Osteoid osteoma of the scaphoid bone mimicking juvenile idiopathic arthritis
- Gaëlle Chédeville1
© Chédeville; licensee BioMed Central Ltd. 2012
Published: 13 July 2012
Osteoid osteoma is a benign bone tumor usually seen in long bones. Intraarticular involvement is very rare, especially in the carpal bones. In these cases, the diagnosis may be challenging as the symptoms and imaging may not be typical. Herein is the description of a boy diagnosed with an osteoid osteoma of the left scaphoid bone, who presented with a severe wrist arthritis.
A 15 yo boy was referred to Rheumatology for left wrist swelling. His past medical history was unremarkable until 8 months prior when he began to have significant pain and progressive swelling of the left wrist. He was initially diagnosed with a fracture of the scaphoid bone for which he was casted for 2 months. After the cast was removed, the patient noticed that his symptoms persisted. The pain worsened and started to wake him from sleep. After a few visits to the emergency room and another cast, he was referred to Rheumatology. The physical examination was consistent with a significant arthritis of the left wrist. The wrist was diffusely swollen, warm, very painful to touch and to movement, and the range of motion was significantly limited. No other joints were involved. An X-ray of the left wrist revealed marked joint space narrowing of the carpal bones with significant osteopenia but no other abnormalities. A diagnosis of Juvenile Idiopathic Arthritis (JIA) was made. NSAIDs were started and a joint injection was performed. No change in symptoms or physical examination was observed. The patient was taking codeine regularly for pain relief. Therefore 3 months after, a 2nd joint injection was performed, with no effect. Repeat X-rays and an MRI were requested to better delineate the inflammatory process before starting methotrexate. X-rays revealed that a round sclerotic lesion had become evident in the left scaphoid bone, which was confirmed by the MRI. This was consistent with an osteoid osteoma. The MRI also revealed marked diffuse synovitis in the left wrist associated with erosive disease and joint space narrowing. The patient was referred for radiofrequency ablation. After a few months, the inflammatory process of the left wrist improved significantly with only minimal residual swelling. The patient is now off pain medication and is only taking an NSAID intermittently. Repeat X-rays demonstrate no further evidence of the osteoid osteoma but the arthritic changes of the carpal bones persist.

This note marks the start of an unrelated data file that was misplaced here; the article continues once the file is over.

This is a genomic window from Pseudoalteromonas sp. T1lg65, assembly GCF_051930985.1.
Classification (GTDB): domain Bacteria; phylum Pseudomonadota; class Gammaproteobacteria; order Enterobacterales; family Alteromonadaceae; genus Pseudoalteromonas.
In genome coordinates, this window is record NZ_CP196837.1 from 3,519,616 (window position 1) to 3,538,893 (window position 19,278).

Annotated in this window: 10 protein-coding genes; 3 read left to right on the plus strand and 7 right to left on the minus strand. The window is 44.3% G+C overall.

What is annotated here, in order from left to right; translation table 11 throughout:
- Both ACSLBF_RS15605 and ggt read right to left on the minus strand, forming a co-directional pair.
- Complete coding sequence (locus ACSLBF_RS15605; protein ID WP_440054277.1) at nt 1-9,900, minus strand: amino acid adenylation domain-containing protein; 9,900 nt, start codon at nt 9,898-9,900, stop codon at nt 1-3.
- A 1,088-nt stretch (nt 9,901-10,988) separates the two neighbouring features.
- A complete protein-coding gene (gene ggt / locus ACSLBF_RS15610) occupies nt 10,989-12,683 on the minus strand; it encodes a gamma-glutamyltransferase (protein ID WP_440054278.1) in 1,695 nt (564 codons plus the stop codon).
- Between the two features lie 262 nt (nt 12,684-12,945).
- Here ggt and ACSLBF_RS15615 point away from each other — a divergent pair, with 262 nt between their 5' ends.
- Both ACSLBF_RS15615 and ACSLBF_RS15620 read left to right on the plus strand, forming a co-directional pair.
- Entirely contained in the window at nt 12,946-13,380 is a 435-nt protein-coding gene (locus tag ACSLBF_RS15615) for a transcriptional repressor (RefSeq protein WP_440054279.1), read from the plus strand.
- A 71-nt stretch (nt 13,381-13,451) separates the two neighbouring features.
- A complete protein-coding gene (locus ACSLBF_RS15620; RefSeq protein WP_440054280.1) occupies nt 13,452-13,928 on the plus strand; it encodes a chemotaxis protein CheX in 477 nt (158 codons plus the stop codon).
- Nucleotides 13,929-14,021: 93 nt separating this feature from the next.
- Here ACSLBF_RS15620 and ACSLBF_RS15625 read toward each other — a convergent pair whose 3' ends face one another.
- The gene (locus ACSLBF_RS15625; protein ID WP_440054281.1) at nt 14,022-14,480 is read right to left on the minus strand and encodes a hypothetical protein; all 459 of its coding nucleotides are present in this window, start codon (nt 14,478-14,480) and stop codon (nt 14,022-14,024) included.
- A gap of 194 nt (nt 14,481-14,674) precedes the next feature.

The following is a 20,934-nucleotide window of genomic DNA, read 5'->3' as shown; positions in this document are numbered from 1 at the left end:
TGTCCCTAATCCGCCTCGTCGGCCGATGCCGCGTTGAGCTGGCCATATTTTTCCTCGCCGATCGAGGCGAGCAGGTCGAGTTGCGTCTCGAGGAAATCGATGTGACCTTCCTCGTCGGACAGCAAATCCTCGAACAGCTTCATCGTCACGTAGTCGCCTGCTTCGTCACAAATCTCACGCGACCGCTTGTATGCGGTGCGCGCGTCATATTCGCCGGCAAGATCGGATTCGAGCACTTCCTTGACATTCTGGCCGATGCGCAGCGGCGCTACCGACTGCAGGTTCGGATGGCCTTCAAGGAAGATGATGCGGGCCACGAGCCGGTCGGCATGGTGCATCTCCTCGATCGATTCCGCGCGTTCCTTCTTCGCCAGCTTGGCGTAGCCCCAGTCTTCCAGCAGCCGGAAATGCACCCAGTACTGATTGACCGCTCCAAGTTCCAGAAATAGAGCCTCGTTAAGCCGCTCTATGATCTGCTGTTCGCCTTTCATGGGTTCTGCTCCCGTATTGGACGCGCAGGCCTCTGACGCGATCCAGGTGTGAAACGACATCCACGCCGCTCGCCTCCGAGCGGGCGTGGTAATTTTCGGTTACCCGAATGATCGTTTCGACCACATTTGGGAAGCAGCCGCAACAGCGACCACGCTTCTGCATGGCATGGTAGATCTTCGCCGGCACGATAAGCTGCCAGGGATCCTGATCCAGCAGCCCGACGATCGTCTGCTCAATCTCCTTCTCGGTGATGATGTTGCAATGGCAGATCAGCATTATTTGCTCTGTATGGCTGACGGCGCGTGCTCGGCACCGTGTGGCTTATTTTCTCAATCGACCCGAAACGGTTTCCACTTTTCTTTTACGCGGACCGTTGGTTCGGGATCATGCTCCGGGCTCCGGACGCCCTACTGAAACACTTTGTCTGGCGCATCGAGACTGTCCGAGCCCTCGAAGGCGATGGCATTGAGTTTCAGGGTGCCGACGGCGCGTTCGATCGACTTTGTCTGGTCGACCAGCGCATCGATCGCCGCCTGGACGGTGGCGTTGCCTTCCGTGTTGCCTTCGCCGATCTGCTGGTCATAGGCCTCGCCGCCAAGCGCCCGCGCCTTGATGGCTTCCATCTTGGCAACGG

Intraarticular osteoid osteoma can be difficult to diagnose. Secondary synovitis has been described in the hips and elbows but only one case of degenerative arthritis has been reported, which was in the carpal bones. In our patient, the non response to medical therapy and the significant degree of pain in a single joint pointed towards a diagnosis other than JIA. In such situations, one should consider the diagnosis of osteoid osteoma. Repeating X-rays and performing other imaging modalities can help uncover the right diagnosis.
Gaëlle Chédeville: None.
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